Building Peace With Food In DR Congo
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Published on 6 August 2012

Murhabazi Namegabe, who is in charge of the BVES rehabilitation centre for former child soldiers, says that sharing meals is a tool to build a durable peace. Copyright: WFP/Stephanie Tremblay

In Bukavu, WFP supports a program that helps former child soldiers lead a normal life again.

The boys are sitting on benches in the the courtyard of the Bukavu centre where they live. They are young - most of them are around 15 years of age - too young for what they were asked to do.

One of them, with a scar above his upper lip, explains that he was on his way to school when soldiers took him and made him one of them.

“I was always scared and hungry,” he says of his time as a child soldier.

“Rebels were stealing our cows,” explains another who decided on his own to join the army because he wanted to fight the people who were terrorizing his community. It didn’t take him long to regret his move.

The children describe long nights doing patrols and carrying gear for their superiors. They also talk of having to take part in combat.

If they talk freely now, it is because their days as child soldiers are over.  At the BVES rehabilitation centre for former child soldiers in Bukavu, they are learning to be children again before going back to live with their families.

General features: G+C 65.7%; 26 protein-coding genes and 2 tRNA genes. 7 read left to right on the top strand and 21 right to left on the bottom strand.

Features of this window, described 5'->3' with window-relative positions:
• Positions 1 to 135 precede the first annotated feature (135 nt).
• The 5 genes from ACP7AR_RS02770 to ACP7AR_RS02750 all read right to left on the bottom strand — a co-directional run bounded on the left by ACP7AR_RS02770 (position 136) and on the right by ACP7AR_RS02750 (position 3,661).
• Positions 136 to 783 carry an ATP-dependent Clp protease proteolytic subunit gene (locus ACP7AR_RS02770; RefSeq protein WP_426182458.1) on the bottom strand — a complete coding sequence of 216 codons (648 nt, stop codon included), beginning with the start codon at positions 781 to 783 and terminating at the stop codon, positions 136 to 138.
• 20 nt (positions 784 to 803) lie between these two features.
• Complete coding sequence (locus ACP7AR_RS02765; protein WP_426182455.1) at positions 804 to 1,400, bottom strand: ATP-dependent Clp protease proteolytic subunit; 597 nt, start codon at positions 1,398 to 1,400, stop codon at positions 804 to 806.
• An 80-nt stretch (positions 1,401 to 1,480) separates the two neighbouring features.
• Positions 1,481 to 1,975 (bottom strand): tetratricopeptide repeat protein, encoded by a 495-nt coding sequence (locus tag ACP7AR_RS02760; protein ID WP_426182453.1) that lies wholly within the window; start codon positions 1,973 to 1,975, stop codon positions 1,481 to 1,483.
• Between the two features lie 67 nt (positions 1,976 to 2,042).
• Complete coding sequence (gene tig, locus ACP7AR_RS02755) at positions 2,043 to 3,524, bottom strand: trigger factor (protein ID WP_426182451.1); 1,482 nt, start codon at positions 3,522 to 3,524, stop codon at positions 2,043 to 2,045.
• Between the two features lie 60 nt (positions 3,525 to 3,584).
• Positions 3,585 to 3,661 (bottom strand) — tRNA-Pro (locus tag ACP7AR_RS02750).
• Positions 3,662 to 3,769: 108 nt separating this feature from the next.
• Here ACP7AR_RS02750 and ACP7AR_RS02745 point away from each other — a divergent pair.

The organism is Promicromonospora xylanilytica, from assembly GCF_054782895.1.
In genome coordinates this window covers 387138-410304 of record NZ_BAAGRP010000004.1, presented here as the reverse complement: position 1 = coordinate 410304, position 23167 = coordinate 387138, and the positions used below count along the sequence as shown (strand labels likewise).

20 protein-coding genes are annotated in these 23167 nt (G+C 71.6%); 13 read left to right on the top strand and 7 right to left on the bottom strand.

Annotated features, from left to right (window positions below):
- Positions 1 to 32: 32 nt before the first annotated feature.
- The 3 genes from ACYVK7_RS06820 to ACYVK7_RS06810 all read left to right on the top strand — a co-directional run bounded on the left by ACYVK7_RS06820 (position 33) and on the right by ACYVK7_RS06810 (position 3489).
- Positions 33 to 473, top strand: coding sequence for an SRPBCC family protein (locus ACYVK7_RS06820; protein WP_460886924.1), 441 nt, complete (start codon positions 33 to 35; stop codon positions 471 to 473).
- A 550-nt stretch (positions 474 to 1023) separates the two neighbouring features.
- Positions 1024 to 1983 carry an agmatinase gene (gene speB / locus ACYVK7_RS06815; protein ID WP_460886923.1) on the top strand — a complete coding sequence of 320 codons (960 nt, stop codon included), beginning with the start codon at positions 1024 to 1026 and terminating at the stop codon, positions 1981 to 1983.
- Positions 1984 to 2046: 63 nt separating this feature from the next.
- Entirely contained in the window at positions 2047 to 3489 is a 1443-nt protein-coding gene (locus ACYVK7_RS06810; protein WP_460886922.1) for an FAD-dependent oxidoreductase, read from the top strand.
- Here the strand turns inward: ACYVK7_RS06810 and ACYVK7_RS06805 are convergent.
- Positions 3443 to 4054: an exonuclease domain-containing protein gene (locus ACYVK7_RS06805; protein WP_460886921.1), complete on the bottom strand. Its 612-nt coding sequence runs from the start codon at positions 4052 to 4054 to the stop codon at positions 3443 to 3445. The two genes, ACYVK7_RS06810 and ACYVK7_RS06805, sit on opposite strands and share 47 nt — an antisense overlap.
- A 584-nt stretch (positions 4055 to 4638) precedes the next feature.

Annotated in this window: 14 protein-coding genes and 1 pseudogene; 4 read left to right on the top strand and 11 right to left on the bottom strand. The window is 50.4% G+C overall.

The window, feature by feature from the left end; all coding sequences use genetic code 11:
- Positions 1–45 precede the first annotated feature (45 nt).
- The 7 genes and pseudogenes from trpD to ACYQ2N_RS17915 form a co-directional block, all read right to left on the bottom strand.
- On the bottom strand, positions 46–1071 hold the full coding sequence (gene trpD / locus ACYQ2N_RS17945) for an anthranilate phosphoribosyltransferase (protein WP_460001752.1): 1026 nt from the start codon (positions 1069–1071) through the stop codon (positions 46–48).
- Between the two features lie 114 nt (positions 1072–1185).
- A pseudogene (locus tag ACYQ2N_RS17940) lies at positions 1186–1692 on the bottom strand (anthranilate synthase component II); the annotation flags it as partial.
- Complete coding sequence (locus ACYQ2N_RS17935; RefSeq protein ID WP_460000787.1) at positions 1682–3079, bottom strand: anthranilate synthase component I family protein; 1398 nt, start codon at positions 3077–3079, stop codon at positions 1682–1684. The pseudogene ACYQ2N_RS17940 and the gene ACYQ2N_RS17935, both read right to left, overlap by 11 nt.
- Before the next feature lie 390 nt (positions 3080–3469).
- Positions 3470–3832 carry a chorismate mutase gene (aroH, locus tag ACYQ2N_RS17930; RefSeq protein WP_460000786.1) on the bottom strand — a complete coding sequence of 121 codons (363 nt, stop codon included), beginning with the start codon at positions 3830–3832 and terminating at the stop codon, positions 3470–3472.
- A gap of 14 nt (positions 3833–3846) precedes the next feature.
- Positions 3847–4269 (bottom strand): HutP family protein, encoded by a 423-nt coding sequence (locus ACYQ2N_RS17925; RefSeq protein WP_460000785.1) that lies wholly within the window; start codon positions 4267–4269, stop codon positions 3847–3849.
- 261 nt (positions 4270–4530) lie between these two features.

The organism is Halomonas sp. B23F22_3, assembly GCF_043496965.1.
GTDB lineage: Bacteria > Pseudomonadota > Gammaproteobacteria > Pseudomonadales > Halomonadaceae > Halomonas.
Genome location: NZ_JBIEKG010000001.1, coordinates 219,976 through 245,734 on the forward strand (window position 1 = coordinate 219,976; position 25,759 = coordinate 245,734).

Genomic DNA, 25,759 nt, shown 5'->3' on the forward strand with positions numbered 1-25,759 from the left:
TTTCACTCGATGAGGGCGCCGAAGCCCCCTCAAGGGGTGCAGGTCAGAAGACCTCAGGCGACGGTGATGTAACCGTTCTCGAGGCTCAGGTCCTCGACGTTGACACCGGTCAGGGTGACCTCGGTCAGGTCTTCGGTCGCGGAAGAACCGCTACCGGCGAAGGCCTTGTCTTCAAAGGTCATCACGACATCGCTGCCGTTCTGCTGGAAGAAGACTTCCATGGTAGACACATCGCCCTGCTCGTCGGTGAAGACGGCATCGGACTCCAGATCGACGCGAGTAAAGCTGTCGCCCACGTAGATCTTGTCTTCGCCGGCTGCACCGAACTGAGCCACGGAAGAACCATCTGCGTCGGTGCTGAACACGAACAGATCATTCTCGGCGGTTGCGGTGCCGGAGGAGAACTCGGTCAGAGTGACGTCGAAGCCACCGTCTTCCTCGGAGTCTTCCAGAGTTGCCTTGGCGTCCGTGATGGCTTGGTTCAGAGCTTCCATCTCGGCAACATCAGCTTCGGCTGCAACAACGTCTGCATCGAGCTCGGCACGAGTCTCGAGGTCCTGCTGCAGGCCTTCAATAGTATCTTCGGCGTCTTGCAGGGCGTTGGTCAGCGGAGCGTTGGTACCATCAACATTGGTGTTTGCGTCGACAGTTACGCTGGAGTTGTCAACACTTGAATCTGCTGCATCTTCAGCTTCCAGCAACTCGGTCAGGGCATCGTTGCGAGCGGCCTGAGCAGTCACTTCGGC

“We have close to 160 children coming from about 50 different armed groups,” explains Murhabazi Namegabe who is in charge of the centre. He adds that many of the children were enemies on the battlefield and that one of the biggest challenges is getting them to learn how to live together again.

For the past 20 years or so, the BVES centre has been working to stop children becoming soldiers and to help those who have escaped or been rescued. Through therapy, games and music, the children discover again normal life.

“We have several ways of helping them ,” said Namegabe.  “When newly demobilized children arrive, we get them to sit down with others who have been here longer and they share a meal cooked with food from the World Food Programme.”

He says he uses food as a tool to build a durable peace and is convinced that sharing a meal is a first step toward achieving that goal.  He says he tells the children sitting down around the tables that “everybody is the same and that the adults that led you to think you were enemies are not here and you need to learn to live together.”
WFP has been supporting the organization since 1995 and has provided meals to help rehabilitate nearly 5,000 children.

In the cafeteria, a few children are finishing up their meal, sitting together, talking and laughing. Outside, in the courtyard, three boys are standing around a tall African drum, playing music while the other children listen.

“We want to build peace, we don’t want war,” sings one of them. “We children have the right to live with our parents,” continue the others as they stand up and start dancing and clapping their hands.

Reuniting the children with their families is at the core of the centre’s work and it usually happens three months after their arrival or when it is safe to send them back to their villages.

“When children manage to live together here, they lay the foundation for a durable peace in their community,” concluded Namegabe.